The present study examined the ability to experimentally manipulate the cognitive heuristic entitled the "illusion of control.” Five adult human females gambled at roulette for the opportunity to earn course extra-credit points. An alternating treatments design was utilized whereby in one condition subjects were allowed to select the location on the roulette board they placed their bets, and in the other condition subjects had to give their chips to the experimenter to select the location. In addition, after subjects had played the game for a number of trials, inaccurate rules related to this "illusion of control" were introduced in a multiple baseline fashion across subjects, later followed by accurate rules. Results show that the control heuristic may exist for subjects, yet that it can be brought under experimental control through the use of experimenter delivered instructions. Implications for a behavioral treatment of gambling and for a within-subject approach to the study of rule-governed behavior are discussed.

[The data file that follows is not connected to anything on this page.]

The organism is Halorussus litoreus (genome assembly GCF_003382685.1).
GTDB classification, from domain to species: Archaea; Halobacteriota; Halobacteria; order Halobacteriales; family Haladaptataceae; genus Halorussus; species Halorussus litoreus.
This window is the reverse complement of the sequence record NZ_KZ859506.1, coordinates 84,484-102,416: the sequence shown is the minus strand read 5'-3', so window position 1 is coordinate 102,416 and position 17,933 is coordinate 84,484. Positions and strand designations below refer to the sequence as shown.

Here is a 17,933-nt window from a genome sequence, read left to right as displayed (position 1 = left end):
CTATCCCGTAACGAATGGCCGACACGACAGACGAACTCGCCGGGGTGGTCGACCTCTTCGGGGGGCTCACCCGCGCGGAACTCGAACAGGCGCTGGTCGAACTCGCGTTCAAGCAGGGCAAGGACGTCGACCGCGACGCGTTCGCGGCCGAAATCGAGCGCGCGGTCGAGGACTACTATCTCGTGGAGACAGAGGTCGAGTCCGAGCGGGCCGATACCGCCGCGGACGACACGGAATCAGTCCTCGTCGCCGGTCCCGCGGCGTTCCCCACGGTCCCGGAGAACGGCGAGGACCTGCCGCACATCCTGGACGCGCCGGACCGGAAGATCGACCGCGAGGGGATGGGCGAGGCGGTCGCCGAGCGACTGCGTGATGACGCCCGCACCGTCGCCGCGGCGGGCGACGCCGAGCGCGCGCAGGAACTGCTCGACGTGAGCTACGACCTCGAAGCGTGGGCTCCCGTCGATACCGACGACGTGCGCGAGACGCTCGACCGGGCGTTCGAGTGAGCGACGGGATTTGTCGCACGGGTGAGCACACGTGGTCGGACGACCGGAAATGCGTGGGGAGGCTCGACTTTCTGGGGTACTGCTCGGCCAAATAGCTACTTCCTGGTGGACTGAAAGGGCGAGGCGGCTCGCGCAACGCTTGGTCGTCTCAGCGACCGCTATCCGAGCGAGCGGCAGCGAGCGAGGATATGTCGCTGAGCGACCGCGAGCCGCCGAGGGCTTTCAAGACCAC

Dixon, Mark R.
"Manipulating the Illusion of Control: Variations in Gambling as a Function of Perceived Control over Chance Outcomes,"
The Psychological Record: Vol. 50
, Article 6.
Available at: http://opensiuc.lib.siu.edu/tpr/vol50/iss4/6